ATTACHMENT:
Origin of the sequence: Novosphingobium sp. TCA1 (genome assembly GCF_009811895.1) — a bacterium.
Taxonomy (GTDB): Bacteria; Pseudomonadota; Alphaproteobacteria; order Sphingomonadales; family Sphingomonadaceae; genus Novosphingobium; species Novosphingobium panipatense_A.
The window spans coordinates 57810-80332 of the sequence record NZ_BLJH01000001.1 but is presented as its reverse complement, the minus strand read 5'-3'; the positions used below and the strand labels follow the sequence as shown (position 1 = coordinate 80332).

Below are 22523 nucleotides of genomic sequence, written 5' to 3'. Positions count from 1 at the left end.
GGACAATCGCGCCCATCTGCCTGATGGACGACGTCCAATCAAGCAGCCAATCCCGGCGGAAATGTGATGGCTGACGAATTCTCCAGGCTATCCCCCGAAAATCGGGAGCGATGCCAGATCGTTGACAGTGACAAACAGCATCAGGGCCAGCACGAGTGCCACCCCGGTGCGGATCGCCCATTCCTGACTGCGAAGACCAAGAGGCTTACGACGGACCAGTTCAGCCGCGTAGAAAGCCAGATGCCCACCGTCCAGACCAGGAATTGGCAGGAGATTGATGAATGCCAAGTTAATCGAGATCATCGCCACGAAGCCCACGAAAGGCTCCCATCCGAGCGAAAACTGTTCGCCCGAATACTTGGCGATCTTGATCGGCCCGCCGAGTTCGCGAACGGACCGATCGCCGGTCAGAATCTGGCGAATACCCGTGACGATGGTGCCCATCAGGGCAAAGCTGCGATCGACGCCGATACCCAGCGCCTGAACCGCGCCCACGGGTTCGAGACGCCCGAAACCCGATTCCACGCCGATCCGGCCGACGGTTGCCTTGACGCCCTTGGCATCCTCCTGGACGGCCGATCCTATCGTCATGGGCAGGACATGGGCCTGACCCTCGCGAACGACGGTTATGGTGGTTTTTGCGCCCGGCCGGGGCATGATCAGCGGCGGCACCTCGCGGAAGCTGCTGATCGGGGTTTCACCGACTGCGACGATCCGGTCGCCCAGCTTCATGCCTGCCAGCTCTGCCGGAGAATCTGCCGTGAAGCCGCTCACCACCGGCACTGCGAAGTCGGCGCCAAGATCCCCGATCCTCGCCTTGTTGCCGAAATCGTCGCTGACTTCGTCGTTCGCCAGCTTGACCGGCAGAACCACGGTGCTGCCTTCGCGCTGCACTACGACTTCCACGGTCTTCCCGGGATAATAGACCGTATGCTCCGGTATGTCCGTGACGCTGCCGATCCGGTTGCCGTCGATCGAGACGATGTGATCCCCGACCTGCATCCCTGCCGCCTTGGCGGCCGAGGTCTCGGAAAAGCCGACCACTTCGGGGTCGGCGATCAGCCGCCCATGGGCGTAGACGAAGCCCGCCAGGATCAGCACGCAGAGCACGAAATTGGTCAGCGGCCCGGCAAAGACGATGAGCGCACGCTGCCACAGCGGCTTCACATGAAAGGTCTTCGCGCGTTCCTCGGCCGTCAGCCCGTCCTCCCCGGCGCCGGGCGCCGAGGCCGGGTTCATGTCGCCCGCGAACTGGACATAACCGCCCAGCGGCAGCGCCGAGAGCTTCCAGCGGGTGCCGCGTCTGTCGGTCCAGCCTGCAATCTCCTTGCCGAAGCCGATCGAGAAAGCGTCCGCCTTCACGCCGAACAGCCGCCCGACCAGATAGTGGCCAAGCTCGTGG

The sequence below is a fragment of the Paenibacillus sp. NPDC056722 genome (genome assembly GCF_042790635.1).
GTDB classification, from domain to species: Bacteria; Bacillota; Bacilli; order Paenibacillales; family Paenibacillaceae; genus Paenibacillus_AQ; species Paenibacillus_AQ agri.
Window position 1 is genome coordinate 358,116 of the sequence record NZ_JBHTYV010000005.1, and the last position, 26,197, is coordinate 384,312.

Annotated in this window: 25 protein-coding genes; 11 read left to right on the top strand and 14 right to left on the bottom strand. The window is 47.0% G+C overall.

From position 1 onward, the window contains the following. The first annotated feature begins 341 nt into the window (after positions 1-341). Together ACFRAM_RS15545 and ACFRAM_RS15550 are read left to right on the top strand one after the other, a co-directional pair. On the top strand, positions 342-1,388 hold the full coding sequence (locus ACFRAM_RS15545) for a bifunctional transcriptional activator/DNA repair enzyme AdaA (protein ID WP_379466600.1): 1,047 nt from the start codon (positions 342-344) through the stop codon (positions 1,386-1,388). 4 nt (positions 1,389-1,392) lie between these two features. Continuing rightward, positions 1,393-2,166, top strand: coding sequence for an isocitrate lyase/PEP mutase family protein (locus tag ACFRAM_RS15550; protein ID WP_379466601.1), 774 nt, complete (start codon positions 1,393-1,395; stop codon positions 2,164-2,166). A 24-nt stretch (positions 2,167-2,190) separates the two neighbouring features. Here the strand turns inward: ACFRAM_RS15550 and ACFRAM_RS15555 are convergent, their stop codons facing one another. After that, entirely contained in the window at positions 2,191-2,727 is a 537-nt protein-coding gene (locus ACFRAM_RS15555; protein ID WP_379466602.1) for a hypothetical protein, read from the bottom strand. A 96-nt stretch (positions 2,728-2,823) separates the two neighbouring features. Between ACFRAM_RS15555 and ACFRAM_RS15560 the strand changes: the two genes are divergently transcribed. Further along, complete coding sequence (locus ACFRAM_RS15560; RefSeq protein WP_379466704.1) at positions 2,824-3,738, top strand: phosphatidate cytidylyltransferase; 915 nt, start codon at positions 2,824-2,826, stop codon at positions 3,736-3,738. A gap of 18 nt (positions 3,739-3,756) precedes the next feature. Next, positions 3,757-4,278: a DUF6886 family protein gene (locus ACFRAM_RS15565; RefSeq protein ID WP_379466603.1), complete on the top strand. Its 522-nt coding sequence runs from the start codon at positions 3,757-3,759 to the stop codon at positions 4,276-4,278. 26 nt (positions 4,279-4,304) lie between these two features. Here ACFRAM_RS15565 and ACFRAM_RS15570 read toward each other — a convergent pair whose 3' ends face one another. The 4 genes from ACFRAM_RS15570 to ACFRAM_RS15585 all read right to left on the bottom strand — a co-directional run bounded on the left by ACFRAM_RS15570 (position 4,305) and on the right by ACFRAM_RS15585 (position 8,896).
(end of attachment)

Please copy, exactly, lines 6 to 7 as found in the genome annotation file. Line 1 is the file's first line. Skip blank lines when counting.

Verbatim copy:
The sequence below is a fragment of the Paenibacillus sp. NPDC056722 genome (genome assembly GCF_042790635.1).
GTDB classification, from domain to species: Bacteria; Bacillota; Bacilli; order Paenibacillales; family Paenibacillaceae; genus Paenibacillus_AQ; species Paenibacillus_AQ agri.